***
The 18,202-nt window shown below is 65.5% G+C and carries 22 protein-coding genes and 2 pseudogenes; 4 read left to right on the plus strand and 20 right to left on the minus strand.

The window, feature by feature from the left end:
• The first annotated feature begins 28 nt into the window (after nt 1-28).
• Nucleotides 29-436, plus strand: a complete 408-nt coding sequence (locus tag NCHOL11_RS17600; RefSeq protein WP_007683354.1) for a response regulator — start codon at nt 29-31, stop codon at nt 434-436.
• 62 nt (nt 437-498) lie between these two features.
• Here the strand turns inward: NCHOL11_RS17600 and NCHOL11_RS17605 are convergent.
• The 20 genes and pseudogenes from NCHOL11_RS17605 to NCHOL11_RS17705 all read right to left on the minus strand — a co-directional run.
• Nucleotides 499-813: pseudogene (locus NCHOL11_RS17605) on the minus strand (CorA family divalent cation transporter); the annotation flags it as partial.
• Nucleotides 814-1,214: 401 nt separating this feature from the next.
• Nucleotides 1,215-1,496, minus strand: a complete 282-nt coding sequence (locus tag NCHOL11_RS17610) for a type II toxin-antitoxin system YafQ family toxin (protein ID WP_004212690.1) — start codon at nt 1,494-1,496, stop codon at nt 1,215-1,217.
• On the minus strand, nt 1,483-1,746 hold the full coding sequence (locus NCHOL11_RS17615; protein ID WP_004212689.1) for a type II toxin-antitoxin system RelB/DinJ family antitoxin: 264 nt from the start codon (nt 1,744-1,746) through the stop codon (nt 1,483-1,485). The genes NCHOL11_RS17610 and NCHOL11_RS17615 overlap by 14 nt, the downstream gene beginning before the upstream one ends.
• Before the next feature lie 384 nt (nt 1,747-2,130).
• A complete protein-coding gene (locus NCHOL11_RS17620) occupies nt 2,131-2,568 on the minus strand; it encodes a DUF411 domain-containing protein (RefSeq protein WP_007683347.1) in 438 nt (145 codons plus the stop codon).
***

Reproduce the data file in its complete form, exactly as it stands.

The 18,202-nt window shown below is 65.5% G+C and carries 22 protein-coding genes and 2 pseudogenes; 4 read left to right on the plus strand and 20 right to left on the minus strand.

The window, feature by feature from the left end:
• The first annotated feature begins 28 nt into the window (after nt 1-28).
• Nucleotides 29-436, plus strand: a complete 408-nt coding sequence (locus tag NCHOL11_RS17600; RefSeq protein WP_007683354.1) for a response regulator — start codon at nt 29-31, stop codon at nt 434-436.
• 62 nt (nt 437-498) lie between these two features.
• Here the strand turns inward: NCHOL11_RS17600 and NCHOL11_RS17605 are convergent.
• The 20 genes and pseudogenes from NCHOL11_RS17605 to NCHOL11_RS17705 all read right to left on the minus strand — a co-directional run.
• Nucleotides 499-813: pseudogene (locus NCHOL11_RS17605) on the minus strand (CorA family divalent cation transporter); the annotation flags it as partial.
• Nucleotides 814-1,214: 401 nt separating this feature from the next.
• Nucleotides 1,215-1,496, minus strand: a complete 282-nt coding sequence (locus tag NCHOL11_RS17610) for a type II toxin-antitoxin system YafQ family toxin (protein ID WP_004212690.1) — start codon at nt 1,494-1,496, stop codon at nt 1,215-1,217.
• On the minus strand, nt 1,483-1,746 hold the full coding sequence (locus NCHOL11_RS17615; protein ID WP_004212689.1) for a type II toxin-antitoxin system RelB/DinJ family antitoxin: 264 nt from the start codon (nt 1,744-1,746) through the stop codon (nt 1,483-1,485). The genes NCHOL11_RS17610 and NCHOL11_RS17615 overlap by 14 nt, the downstream gene beginning before the upstream one ends.
• Before the next feature lie 384 nt (nt 1,747-2,130).
• A complete protein-coding gene (locus NCHOL11_RS17620) occupies nt 2,131-2,568 on the minus strand; it encodes a DUF411 domain-containing protein (RefSeq protein WP_007683347.1) in 438 nt (145 codons plus the stop codon).